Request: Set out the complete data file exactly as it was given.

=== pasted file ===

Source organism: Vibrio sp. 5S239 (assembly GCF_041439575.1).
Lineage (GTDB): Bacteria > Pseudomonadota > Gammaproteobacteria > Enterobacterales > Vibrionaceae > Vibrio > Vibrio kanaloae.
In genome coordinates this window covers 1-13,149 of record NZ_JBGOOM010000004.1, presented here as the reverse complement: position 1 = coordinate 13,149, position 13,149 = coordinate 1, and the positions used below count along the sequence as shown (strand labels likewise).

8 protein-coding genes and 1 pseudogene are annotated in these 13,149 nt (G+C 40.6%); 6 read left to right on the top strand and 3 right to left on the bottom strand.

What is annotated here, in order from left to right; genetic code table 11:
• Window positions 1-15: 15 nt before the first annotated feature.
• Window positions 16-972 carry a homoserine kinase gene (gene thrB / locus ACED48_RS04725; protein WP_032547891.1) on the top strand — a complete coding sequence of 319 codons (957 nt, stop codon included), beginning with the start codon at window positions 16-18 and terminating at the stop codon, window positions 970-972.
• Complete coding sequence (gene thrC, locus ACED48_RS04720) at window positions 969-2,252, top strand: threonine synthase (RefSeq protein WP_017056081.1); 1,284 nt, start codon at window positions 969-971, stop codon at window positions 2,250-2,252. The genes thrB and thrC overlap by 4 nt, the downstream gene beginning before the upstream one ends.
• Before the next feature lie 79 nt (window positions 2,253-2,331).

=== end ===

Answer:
Source organism: Vibrio sp. 5S239 (assembly GCF_041439575.1).
Lineage (GTDB): Bacteria > Pseudomonadota > Gammaproteobacteria > Enterobacterales > Vibrionaceae > Vibrio > Vibrio kanaloae.
In genome coordinates this window covers 1-13,149 of record NZ_JBGOOM010000004.1, presented here as the reverse complement: position 1 = coordinate 13,149, position 13,149 = coordinate 1, and the positions used below count along the sequence as shown (strand labels likewise).

8 protein-coding genes and 1 pseudogene are annotated in these 13,149 nt (G+C 40.6%); 6 read left to right on the top strand and 3 right to left on the bottom strand.

What is annotated here, in order from left to right; genetic code table 11:
• Window positions 1-15: 15 nt before the first annotated feature.
• Window positions 16-972 carry a homoserine kinase gene (gene thrB / locus ACED48_RS04725; protein WP_032547891.1) on the top strand — a complete coding sequence of 319 codons (957 nt, stop codon included), beginning with the start codon at window positions 16-18 and terminating at the stop codon, window positions 970-972.
• Complete coding sequence (gene thrC, locus ACED48_RS04720) at window positions 969-2,252, top strand: threonine synthase (RefSeq protein WP_017056081.1); 1,284 nt, start codon at window positions 969-971, stop codon at window positions 2,250-2,252. The genes thrB and thrC overlap by 4 nt, the downstream gene beginning before the upstream one ends.
• Before the next feature lie 79 nt (window positions 2,253-2,331).